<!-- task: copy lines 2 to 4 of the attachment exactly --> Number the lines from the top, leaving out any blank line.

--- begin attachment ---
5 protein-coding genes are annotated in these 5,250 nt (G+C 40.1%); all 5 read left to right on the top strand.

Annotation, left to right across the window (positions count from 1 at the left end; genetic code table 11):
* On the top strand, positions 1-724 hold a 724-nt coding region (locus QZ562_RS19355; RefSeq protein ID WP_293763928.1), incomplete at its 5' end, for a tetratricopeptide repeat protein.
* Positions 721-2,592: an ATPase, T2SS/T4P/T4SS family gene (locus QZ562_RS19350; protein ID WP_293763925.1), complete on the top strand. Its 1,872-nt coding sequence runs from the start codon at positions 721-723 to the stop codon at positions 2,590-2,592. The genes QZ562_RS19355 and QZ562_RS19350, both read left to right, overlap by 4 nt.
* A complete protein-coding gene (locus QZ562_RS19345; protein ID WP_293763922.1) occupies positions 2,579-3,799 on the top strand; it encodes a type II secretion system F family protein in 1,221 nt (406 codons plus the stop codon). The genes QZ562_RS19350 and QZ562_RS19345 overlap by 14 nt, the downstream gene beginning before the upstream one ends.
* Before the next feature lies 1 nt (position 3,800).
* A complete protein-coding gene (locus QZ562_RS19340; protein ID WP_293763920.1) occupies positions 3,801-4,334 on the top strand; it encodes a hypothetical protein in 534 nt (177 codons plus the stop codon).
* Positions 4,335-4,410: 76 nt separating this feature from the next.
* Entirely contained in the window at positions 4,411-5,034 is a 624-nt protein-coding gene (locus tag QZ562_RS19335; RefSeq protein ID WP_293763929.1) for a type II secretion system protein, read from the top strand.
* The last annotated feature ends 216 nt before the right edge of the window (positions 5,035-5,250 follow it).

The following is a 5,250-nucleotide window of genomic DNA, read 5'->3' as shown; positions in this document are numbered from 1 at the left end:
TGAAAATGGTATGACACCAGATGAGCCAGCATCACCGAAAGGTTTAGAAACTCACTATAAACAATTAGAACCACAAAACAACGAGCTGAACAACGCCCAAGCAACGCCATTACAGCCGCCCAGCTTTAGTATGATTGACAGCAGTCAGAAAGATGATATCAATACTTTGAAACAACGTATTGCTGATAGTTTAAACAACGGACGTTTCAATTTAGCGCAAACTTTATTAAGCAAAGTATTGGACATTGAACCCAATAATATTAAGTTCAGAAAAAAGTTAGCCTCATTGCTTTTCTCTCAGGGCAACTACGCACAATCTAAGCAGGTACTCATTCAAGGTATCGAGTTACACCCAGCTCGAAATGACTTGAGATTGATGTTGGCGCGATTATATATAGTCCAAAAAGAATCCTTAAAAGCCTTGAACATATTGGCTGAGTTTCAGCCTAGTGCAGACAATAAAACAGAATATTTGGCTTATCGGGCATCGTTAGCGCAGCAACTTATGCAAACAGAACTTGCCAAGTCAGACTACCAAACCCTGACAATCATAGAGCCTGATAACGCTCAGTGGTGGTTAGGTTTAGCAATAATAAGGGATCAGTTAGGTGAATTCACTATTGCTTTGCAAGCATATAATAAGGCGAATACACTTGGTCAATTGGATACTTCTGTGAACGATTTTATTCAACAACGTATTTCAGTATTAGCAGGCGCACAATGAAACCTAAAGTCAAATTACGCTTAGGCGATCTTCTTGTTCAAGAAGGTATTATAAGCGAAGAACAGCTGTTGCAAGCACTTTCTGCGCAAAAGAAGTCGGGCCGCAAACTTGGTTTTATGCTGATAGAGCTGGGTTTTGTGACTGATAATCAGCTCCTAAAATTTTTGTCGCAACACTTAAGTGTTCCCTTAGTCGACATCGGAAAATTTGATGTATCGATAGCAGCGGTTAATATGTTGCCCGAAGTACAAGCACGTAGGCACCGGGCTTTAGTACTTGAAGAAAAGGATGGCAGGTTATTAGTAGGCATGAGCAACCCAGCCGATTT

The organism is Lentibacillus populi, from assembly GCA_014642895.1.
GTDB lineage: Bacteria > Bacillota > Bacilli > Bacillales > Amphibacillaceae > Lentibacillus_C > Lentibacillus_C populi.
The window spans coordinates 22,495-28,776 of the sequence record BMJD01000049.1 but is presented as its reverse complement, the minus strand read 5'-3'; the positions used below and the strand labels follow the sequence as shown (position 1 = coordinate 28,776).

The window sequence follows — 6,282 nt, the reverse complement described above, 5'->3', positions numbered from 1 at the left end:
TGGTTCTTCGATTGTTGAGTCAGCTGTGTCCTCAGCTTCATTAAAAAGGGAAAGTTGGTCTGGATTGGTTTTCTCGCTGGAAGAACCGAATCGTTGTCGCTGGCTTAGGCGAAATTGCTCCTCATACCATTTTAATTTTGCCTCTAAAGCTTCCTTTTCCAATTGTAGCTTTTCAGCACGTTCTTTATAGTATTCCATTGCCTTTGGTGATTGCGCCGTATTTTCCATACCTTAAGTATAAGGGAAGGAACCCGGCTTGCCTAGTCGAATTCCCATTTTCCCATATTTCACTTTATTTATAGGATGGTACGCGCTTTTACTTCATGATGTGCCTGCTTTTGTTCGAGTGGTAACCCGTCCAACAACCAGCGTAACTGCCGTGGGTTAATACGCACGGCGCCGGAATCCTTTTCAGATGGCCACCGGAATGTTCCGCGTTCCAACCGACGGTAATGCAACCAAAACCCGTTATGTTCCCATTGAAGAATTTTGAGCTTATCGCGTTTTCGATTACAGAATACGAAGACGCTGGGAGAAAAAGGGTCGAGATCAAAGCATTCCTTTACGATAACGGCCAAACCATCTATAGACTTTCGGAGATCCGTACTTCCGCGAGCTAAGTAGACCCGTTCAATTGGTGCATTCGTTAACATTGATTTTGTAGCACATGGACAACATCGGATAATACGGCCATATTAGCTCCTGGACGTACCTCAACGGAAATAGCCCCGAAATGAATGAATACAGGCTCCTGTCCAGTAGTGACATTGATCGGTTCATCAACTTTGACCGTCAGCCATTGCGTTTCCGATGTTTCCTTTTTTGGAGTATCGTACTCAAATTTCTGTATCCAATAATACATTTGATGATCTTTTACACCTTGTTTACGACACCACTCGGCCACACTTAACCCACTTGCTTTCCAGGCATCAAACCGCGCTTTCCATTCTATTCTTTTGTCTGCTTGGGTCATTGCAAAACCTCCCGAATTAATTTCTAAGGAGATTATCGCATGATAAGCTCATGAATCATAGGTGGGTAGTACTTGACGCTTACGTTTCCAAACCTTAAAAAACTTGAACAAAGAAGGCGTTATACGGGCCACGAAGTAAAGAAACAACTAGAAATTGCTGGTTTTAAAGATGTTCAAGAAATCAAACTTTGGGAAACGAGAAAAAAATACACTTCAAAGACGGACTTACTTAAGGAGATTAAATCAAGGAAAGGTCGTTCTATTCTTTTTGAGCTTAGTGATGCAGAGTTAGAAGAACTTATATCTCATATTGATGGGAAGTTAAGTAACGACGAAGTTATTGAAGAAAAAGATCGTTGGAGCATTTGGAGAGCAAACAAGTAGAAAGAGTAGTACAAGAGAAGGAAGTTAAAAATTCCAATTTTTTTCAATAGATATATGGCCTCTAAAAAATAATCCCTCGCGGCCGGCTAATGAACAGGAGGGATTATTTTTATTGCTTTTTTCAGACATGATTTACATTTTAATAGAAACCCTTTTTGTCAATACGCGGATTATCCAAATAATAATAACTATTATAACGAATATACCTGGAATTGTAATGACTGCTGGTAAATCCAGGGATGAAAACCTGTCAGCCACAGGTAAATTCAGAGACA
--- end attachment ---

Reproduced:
Annotation, left to right across the window (positions count from 1 at the left end; genetic code table 11):
* On the top strand, positions 1-724 hold a 724-nt coding region (locus QZ562_RS19355; RefSeq protein ID WP_293763928.1), incomplete at its 5' end, for a tetratricopeptide repeat protein.
* Positions 721-2,592: an ATPase, T2SS/T4P/T4SS family gene (locus QZ562_RS19350; protein ID WP_293763925.1), complete on the top strand. Its 1,872-nt coding sequence runs from the start codon at positions 721-723 to the stop codon at positions 2,590-2,592. The genes QZ562_RS19355 and QZ562_RS19350, both read left to right, overlap by 4 nt.